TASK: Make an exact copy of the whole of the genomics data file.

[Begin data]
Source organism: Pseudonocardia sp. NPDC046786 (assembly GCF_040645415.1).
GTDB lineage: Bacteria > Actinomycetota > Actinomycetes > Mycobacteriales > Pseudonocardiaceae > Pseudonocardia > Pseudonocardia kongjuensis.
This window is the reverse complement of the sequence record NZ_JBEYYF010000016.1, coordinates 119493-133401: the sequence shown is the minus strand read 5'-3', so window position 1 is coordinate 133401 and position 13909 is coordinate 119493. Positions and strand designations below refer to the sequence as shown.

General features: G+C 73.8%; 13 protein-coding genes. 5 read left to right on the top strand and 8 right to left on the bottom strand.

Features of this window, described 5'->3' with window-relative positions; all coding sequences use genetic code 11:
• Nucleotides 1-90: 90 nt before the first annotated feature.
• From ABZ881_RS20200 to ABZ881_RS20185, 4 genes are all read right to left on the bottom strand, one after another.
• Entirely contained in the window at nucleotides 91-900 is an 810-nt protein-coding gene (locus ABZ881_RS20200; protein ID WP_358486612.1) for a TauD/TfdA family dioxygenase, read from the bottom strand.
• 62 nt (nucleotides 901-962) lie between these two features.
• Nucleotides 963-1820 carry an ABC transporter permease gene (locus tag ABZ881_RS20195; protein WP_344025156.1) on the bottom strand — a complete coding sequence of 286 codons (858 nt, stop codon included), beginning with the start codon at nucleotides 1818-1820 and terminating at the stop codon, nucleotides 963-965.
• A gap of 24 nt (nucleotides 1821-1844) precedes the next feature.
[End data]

Source organism: Pseudonocardia sp. NPDC046786 (assembly GCF_040645415.1).
GTDB lineage: Bacteria > Actinomycetota > Actinomycetes > Mycobacteriales > Pseudonocardiaceae > Pseudonocardia > Pseudonocardia kongjuensis.
This window is the reverse complement of the sequence record NZ_JBEYYF010000016.1, coordinates 119493-133401: the sequence shown is the minus strand read 5'-3', so window position 1 is coordinate 133401 and position 13909 is coordinate 119493. Positions and strand designations below refer to the sequence as shown.

General features: G+C 73.8%; 13 protein-coding genes. 5 read left to right on the top strand and 8 right to left on the bottom strand.

Features of this window, described 5'->3' with window-relative positions; all coding sequences use genetic code 11:
• Nucleotides 1-90: 90 nt before the first annotated feature.
• From ABZ881_RS20200 to ABZ881_RS20185, 4 genes are all read right to left on the bottom strand, one after another.
• Entirely contained in the window at nucleotides 91-900 is an 810-nt protein-coding gene (locus ABZ881_RS20200; protein ID WP_358486612.1) for a TauD/TfdA family dioxygenase, read from the bottom strand.
• 62 nt (nucleotides 901-962) lie between these two features.
• Nucleotides 963-1820 carry an ABC transporter permease gene (locus tag ABZ881_RS20195; protein WP_344025156.1) on the bottom strand — a complete coding sequence of 286 codons (858 nt, stop codon included), beginning with the start codon at nucleotides 1818-1820 and terminating at the stop codon, nucleotides 963-965.
• A gap of 24 nt (nucleotides 1821-1844) precedes the next feature.